The county borough of Wrexham is rich in folklore, with an abundance of tales to capture the wonders of the Welsh landscape and all its denizens, both real and imaginary: animal, human and even superhuman. This collection, which includes both traditional tales – passed down through generations by word of mouth – and archive material, brings to life the local legends, mysteries and stories of ordinary people doing extraordinary things that make Wales so magical. A speaker of both languages of Wales, the author has collected some unusual material sure to enchant both Welsh and non Welsh speakers. Beautifully illustrated by local artist Ed Fisher, these tales bring to life the ancient wisdom of Wrexham.
This book, a selection of folk tales, true tales, tall tales, myths, gossip, legends and memories, celebrates and honours unique Welsh stories. Some are well known, others from forgotten manuscripts or out-of-print volumes, and some are contemporary oral tales. They reflect the diverse tradition of storytelling, and the many meanings of ‘chwedlau’. If someone says, ‘Chwedl Cymraeg?’ they are asking, ‘Do you speak Welsh?’ and ‘Do you tell a tale in Welsh?’ Here is the root of storytelling, or ‘chwedleua’, in Wales. It is part of conversation. This book, one to linger over and to treasure, keeps these ancient tales alive by retelling them for a new audience.
Where do stories come from, and how do we come to know them? Daughters listen with wonder to their grandmothers’ tales. Journalists have their trusted sources. Writers of storybooks draw unconsciously from the works of their predecessors. It is as if every story has within it an infallible truth, contained in the echo of its original telling. The storyteller recounts the tale. The listener hears, learns and remembers. In due course they will retell the same tale, adding in something of their own. And so listeners in time turn into storytellers. This inspiring book brings together the stories from across the world of listeners who themselves became storytellers. They reveal who influenced them the most, what drew them further in, what they learnt, and what they now wish to share with new generations. Tips, tools and tales: read this book, and take your turn.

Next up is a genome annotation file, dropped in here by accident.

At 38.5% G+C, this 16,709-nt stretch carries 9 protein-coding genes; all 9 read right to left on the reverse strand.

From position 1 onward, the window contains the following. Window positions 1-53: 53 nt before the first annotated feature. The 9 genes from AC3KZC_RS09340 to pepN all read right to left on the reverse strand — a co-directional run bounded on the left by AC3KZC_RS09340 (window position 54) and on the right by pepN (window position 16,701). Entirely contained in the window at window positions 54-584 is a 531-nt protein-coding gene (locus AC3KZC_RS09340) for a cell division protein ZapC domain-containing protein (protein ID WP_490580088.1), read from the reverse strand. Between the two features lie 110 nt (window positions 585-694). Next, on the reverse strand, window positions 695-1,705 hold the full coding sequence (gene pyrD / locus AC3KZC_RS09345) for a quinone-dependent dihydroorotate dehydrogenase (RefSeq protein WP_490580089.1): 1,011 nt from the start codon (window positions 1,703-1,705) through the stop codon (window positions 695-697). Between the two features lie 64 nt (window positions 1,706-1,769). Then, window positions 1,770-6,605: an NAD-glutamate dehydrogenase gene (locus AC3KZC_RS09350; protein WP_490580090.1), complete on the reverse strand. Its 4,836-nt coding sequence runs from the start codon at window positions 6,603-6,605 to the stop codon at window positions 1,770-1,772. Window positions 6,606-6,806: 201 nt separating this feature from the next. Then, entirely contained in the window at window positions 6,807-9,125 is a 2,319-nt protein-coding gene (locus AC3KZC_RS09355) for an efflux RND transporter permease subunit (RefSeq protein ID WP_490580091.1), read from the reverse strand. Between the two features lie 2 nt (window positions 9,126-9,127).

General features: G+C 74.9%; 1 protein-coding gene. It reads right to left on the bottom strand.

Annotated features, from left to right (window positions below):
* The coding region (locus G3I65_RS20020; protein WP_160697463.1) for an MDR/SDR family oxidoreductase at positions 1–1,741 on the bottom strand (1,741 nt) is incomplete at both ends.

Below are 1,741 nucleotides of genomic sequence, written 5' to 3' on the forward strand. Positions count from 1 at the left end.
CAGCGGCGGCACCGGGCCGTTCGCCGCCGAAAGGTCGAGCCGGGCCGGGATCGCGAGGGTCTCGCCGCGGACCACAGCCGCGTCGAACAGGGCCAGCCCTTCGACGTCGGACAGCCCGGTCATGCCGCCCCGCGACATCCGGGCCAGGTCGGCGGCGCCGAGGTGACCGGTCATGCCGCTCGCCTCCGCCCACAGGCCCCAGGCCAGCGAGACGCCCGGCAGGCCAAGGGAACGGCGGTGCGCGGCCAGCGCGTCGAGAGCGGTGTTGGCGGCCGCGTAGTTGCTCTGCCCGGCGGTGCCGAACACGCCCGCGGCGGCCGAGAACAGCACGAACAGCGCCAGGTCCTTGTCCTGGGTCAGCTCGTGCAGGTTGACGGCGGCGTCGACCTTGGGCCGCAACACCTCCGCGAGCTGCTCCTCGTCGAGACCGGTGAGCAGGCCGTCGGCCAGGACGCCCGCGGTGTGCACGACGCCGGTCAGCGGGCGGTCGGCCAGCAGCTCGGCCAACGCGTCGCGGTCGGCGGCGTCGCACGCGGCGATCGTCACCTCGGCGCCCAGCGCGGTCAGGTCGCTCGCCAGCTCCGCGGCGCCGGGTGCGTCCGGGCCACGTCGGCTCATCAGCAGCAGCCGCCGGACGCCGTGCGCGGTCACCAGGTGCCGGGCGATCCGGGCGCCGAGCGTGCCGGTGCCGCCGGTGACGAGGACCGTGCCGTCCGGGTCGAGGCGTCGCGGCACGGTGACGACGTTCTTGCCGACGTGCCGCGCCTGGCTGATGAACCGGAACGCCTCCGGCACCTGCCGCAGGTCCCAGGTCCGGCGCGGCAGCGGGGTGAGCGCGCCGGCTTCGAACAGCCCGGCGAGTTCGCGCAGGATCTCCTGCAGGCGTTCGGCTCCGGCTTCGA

Wales is especially rich in the folklore of place, and this collection brings a new perspective to the history of Denbighshire, the oldest inhabited area of Wales. With hills, valleys, moorland and coast, this varied land has inspried many tales of ancient battles, strange creatures and curious customs. This compilation of stories from the ancient lore of the modern county of Denbighshire includes local legends, folk tales, stories of magic and mystery and tales of ordinary people doing extraordinary things. Discover dragons and devils, ghosts and giants, witches and cunning men, poets, heroes, saints, kings and queens and, of course, Y Tylwyth Teg, The Fair Folk. A speaker of both languages of Wales, the author has collected some unusual matieral which will be of particular interest to non-Welsh speakers, who will meet these tales for the first time here. With illustrations from local artist Ed Fisher complementing the tales, this volume will be enjoyed by old and young alike. Mae'na groeso cynnes Cymreig yma i bawb. There is a warm Welsh welcome here to all.